Pentax K-3 review

Pentax K-3 review

Pentax K-3 review: will the weather-proof K-3 be enough to tempt photographers away from Nikon and Canon? Find out in our Pentax K-3 review video.

Pentax K-3 review

The Pentax K-3 comes just a year after the Pentax K-5 II was launched, which arrived two years after the Pentax K-5.

Pentax says that the K-3 is not intended to replace the K-5 II, but instead the Pentax K-3 sit alongside it in a higher position as the company’s flagship DSLR.

Among the Pentax K-3’s key features is a 24-megapixel, Sony-designed sensor, which has had the anti-aliasing filter removed to help increase sharpness.

However, unlike some other recent cameras offering this feature, the Pentax K-3 incorporates an optional anti-aliasing simulator that you can turn on to reduce moire patterning.

Is also offers a new SAFOX 11 AF module, featuring 27 AF points – of which 25 are cross type. The Pentax K-3 is competing with the likes of the Canon EOS 70D and Nikon D7100… but is this enough to lure photographers away from Canon and Nikon?

Amy Davies of our testing team takes a look at how this new Pentax DSLR performs in her Pentax K-3 review video.

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Pentax K-3 Review Video Transcript

Hi, I’m Amy Davies from Future Publishing’s photography portfolio and today I’m going to take a look at the Pentax K-3.

The K-3 sits at the top of Pentax’s range of cameras, but it has an APS-C sized sensor. This puts it roughly in line with the likes of the Canon EOS 70D and the Nikon D7100.

The body of the camera is quite boxy, but it has this nice protruding grip here which really help it feel secure in the hand. The body is also weatherproof, with a number of weatherproof lenses also available, making it useful as an outdoor camera.

There are quite a lot of buttons on the K-3, which traditionalists will probably enjoy. The majority of the buttons can be found on the back of the camera, but there are some useful ones up top here, and some on the side of the camera near the lens here.

On the top left here is a mode dial for quickly switching between exposure modes. This lock here can be switched on or off, which is useful if you often find yourself accidentally knocking it while in a bag, but want to keep flexibility at other times.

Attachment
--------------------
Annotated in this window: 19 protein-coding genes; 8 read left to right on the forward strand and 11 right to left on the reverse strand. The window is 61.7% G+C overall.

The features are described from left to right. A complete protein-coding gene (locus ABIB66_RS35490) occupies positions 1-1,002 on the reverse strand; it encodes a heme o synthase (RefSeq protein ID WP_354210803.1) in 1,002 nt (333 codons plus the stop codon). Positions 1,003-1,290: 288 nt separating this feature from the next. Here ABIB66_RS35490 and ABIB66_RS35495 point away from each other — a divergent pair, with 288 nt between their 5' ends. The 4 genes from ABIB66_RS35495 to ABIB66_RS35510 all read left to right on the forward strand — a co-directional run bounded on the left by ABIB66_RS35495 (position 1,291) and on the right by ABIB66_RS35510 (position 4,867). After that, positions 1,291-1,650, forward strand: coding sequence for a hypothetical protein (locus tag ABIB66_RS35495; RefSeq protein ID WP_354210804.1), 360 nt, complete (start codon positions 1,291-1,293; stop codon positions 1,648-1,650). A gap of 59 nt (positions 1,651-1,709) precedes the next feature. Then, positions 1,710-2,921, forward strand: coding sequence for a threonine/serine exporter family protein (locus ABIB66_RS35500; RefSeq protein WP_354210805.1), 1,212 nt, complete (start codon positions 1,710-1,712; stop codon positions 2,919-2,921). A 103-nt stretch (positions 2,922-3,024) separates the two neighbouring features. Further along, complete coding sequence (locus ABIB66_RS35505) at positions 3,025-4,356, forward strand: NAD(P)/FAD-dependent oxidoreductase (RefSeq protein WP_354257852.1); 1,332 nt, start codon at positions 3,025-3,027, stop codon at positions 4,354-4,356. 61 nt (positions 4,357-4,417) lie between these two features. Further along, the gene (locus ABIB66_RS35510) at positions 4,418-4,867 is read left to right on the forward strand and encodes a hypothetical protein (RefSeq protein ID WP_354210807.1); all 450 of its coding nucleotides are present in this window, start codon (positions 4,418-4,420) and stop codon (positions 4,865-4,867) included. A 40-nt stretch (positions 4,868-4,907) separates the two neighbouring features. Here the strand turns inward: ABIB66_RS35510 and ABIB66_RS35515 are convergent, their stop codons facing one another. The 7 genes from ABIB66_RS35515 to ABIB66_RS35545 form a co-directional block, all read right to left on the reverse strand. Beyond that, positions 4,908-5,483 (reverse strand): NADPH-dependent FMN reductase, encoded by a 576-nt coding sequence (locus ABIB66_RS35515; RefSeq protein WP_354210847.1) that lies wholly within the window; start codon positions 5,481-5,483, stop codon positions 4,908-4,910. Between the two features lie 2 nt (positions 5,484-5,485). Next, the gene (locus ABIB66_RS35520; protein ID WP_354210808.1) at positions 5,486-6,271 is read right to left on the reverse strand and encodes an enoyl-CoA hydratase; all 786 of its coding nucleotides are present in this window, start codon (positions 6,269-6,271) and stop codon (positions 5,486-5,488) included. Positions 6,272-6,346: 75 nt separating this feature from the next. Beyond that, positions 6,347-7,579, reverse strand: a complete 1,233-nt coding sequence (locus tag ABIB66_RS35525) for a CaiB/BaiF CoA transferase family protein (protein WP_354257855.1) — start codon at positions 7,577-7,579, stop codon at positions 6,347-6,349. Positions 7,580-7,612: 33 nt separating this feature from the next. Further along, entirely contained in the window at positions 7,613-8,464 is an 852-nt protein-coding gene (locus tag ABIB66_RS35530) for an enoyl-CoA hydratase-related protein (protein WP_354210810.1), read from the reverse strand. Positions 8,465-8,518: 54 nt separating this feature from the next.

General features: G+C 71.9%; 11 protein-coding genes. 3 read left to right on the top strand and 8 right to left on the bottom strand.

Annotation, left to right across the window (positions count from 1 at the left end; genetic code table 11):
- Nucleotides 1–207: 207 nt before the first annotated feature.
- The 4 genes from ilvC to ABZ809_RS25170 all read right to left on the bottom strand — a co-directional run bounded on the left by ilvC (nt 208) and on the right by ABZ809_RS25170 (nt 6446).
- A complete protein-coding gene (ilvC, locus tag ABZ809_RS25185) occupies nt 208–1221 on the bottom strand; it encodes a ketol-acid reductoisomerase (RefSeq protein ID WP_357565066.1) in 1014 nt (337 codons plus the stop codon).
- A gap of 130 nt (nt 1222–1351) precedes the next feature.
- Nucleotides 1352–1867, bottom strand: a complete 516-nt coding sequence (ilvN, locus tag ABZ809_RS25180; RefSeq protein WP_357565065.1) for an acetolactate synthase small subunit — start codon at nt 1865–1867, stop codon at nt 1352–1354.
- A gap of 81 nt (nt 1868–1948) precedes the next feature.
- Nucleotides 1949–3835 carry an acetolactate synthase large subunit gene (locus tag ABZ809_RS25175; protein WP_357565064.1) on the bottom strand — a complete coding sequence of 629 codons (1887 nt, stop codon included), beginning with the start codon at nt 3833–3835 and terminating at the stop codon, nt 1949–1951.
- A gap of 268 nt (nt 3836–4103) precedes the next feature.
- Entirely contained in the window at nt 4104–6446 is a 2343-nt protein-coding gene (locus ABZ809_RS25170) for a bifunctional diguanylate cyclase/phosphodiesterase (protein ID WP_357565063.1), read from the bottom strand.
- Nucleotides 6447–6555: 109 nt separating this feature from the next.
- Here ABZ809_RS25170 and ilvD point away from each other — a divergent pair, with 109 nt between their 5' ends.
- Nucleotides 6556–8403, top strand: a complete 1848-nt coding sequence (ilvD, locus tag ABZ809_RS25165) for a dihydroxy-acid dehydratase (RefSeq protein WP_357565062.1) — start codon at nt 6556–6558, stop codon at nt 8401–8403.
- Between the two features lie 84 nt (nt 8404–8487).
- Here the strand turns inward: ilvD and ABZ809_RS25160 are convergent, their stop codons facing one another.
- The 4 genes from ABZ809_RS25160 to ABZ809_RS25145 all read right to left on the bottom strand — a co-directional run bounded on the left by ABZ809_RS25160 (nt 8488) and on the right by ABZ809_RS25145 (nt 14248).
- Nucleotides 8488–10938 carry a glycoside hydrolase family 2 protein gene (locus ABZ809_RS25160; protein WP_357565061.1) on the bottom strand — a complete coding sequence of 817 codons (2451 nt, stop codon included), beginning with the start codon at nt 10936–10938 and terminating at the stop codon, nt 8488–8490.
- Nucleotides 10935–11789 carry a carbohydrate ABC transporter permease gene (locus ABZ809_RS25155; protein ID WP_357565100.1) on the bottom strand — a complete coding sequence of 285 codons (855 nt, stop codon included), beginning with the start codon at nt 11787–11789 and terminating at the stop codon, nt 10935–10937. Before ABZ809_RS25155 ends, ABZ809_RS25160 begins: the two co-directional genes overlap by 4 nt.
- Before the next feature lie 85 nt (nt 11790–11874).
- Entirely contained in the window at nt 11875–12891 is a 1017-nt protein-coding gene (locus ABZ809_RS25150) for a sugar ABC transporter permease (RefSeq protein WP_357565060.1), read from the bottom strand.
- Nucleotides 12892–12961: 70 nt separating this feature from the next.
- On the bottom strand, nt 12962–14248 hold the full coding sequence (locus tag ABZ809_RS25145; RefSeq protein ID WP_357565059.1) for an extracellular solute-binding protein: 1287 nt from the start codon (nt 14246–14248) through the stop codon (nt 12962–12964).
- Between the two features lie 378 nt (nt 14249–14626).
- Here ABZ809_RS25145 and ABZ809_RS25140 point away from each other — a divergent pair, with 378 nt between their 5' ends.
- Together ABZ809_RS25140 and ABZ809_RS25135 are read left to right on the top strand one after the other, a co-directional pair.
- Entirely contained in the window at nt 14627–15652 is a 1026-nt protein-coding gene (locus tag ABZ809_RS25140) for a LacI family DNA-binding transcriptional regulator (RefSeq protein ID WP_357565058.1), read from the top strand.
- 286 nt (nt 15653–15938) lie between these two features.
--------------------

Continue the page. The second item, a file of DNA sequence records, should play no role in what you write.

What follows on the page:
This screen on the back of the camera isn’t touch sensitive, but the display orientation automatically switches if you tilt the camera on its side, which is useful.

To change the autofocus point, you’ll first need to activate the autofocus point selection mode by changing the mode using this button on the side of the camera here. You can then use the arrow keys to scroll around to the point you need. Pressing this button here takes you in and out of the selection mode so you can access other settings, such as white balance.

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The optical viewfinder is bright and clear, and unlike some other DSLRs at this price point offers 100% field of view, so you can be sure that stray artefacts won’t creep into the frame. If you want to switch to live view, you simply hit this button here when the camera is in stills mode.

When the camera is in video mode – which is activated via this switch here – this button acts as the video record button. This green button here is also useful as a kind of reset control, for example, when adjusting settings such as sensitivity – simply hold down the ISO button and tap the green button to quickly return to the automatic setting, saving you scrolling through a range of settings.

Similarly, if you press the exposure compensation button, you can use the green button to quickly bring it back to 0EV.

Opening up this flap here reveals that the K-3 has two memory card slots, both for SD cards. You can customise the memory cards to work in a number of different ways, such as using one for JPEGs and one for raw format files, or creating duplicates of every file.

The K-3 doesn’t have wireless connectivity built into the body itself, but a Flu card, which slots into one of the SD ports can be purchased separately to give it this functionality.

Images from the K-3 are bright, punchy and packed with detail, although the metering tends to err towards under exposure – we have also found on occasion that chromatic aberration can be a problem, especially when examining images at 100%.


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